Some people buy a key hanger as a souvenir, others get caught at customs trying to smuggle ivory. The concept of bringing a souvenir home, for yourself or for others, is very peculiar. It’s almost as if you want to bring a portable anchor from your experience with you, something that’ll remind you of the country, the culture or the time spent with your friends or your husband. Something to keep the past alive, perhaps.
My mom is 55 years old (although she looks 40 and I’m a dinosaur compared to her iPhone-knowledge) and she travels pretty often with her partner. They go to the most beautiful hotels and places in the world and bring back tons of pictures. With 4 children and 2 ‘stepchildren’ to please, she’s an ace in occasionally finding us little things that make us smile.
And although she did bring home a lot of books, some elephant statues and 2 nice Tibetan bowls from her earlier travels, I keep admiring her for not buying more souvenirs. How does she do it? How do you keep yourself from a souvenir fetish when you visit so many beautiful places? I would love to travel with an empty suitcase, just so I can fill it up!
And then, there it was, right in the cupboard. I was visiting on Mothers day, making coffee, looking for sugar. When I did not find the classic rectangular bits, there they were: hundreds of different little sugar sachets. All of them had names and logos of bars, hotels and places they had visited! I smiled at my treasure. My mother, so cheeky!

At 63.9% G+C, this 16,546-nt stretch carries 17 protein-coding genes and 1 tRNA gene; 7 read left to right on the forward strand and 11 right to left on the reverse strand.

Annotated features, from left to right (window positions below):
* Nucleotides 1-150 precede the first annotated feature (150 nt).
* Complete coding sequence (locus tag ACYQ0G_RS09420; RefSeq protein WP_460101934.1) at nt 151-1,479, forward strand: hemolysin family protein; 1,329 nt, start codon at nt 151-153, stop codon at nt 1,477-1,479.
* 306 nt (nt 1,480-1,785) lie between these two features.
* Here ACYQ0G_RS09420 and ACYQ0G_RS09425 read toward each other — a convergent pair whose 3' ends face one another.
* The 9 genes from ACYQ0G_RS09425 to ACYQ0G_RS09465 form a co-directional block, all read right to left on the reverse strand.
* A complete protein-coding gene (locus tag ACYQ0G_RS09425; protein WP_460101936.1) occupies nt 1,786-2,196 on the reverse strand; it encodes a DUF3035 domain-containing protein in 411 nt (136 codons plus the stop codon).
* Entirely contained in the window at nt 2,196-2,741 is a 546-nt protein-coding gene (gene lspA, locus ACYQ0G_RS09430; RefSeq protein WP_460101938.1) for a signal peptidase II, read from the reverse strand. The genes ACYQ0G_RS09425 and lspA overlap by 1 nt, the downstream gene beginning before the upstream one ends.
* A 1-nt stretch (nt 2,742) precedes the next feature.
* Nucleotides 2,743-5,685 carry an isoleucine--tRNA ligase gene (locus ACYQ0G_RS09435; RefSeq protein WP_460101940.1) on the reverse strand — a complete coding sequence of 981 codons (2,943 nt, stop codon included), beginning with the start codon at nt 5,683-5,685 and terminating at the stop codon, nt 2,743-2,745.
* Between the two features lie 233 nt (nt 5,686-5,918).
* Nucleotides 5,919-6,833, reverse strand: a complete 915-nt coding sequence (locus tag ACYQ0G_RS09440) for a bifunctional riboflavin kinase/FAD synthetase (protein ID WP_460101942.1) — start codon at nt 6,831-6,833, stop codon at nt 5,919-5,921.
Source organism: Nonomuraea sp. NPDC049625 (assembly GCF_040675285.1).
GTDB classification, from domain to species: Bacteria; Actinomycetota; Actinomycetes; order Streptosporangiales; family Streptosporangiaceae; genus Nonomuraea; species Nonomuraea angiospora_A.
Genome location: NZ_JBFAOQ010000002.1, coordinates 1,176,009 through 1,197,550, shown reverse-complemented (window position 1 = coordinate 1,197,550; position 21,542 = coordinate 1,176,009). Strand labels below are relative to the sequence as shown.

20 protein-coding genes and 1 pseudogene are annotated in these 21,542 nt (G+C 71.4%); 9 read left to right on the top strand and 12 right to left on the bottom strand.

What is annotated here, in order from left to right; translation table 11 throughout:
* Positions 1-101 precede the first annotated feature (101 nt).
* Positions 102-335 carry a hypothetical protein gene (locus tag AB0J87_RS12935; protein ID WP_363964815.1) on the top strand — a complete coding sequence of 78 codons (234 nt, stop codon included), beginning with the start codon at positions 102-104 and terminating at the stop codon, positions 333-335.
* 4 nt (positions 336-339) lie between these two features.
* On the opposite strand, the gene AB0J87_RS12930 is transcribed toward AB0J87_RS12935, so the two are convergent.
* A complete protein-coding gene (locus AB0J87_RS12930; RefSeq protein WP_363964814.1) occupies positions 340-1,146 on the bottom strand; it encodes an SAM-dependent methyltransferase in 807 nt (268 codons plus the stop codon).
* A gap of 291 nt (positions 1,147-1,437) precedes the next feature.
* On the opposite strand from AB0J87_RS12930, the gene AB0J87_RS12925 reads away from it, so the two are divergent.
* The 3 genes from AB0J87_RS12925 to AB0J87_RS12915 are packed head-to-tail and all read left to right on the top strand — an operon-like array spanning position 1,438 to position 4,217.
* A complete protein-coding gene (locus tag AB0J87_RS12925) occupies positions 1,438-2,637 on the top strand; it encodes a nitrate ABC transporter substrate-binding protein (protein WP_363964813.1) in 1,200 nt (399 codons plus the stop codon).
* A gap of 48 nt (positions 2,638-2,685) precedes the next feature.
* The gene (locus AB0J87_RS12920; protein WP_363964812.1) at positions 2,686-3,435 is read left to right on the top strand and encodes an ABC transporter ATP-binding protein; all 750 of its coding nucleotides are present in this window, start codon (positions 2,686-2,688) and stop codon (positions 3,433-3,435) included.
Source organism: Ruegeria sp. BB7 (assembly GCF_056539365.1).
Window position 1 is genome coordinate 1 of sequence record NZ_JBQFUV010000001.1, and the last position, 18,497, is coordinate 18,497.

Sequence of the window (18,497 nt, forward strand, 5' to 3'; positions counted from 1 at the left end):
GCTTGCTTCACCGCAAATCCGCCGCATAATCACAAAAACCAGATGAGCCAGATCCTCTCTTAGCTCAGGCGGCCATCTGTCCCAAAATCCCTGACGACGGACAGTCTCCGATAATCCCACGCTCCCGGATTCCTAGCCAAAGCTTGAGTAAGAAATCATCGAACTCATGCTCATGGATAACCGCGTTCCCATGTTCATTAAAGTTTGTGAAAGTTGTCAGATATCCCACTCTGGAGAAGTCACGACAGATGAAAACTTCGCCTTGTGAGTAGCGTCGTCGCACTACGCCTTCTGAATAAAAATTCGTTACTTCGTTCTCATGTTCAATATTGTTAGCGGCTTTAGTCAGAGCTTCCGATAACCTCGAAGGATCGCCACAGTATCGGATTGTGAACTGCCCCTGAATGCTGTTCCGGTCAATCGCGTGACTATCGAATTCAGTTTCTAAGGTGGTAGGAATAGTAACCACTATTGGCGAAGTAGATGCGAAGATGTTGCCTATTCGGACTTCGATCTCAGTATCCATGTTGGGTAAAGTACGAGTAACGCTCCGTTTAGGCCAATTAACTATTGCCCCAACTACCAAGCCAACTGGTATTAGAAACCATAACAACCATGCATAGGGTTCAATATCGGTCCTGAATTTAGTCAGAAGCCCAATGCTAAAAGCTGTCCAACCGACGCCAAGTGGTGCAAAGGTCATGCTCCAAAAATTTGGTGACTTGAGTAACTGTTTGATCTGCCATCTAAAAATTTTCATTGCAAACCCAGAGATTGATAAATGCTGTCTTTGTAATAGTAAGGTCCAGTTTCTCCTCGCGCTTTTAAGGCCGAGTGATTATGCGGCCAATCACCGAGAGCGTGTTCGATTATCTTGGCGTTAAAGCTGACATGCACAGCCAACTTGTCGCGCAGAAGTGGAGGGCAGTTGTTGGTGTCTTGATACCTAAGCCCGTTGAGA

I later asked her about it and she admitted not only taking sugar sachets, but shampoos and shower gels from the hotels as well. But she protested: “Only if they have the logo or name of the hotel on it!” I guess when you stay in these nice hotels or go to fancy restaurants, these things are actually worth taking home. .. But she didn’t do it for the ‘quality’ or to show off where they had been, she really wanted the memory, so that in between her travels, she could sip a cup of coffee stirred with a scent of The Lake Palace Resort, or wash her hair, imagining herself in a Ritz-Carlton Spa.
I think it’s the cutest thing ever and although I’m not even abroad right now, I know my next travel I’ll struggle with every small sugar sachet I’ll meet. I’ll want to take it home, put it on the table when I have coffee drinking visitors, and if ever anyone would comment on it, I’d have a sweet story to tell. Like mother, like daughter.